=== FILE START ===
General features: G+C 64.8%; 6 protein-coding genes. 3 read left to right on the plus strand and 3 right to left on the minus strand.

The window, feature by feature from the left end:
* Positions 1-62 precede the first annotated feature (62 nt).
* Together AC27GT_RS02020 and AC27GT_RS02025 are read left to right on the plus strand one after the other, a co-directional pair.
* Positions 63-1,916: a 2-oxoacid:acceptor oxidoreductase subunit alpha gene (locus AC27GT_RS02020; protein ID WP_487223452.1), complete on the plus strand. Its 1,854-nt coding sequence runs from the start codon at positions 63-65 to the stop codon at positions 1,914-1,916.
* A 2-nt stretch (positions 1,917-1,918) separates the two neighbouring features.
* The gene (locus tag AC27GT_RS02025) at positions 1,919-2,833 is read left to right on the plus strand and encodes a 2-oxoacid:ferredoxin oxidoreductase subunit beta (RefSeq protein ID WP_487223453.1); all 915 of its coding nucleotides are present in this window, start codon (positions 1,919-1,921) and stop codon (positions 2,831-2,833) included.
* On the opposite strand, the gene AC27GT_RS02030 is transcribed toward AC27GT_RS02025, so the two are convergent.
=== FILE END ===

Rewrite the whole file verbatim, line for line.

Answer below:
General features: G+C 64.8%; 6 protein-coding genes. 3 read left to right on the plus strand and 3 right to left on the minus strand.

The window, feature by feature from the left end:
* Positions 1-62 precede the first annotated feature (62 nt).
* Together AC27GT_RS02020 and AC27GT_RS02025 are read left to right on the plus strand one after the other, a co-directional pair.
* Positions 63-1,916: a 2-oxoacid:acceptor oxidoreductase subunit alpha gene (locus AC27GT_RS02020; protein ID WP_487223452.1), complete on the plus strand. Its 1,854-nt coding sequence runs from the start codon at positions 63-65 to the stop codon at positions 1,914-1,916.
* A 2-nt stretch (positions 1,917-1,918) separates the two neighbouring features.
* The gene (locus tag AC27GT_RS02025) at positions 1,919-2,833 is read left to right on the plus strand and encodes a 2-oxoacid:ferredoxin oxidoreductase subunit beta (RefSeq protein ID WP_487223453.1); all 915 of its coding nucleotides are present in this window, start codon (positions 1,919-1,921) and stop codon (positions 2,831-2,833) included.
* On the opposite strand, the gene AC27GT_RS02030 is transcribed toward AC27GT_RS02025, so the two are convergent.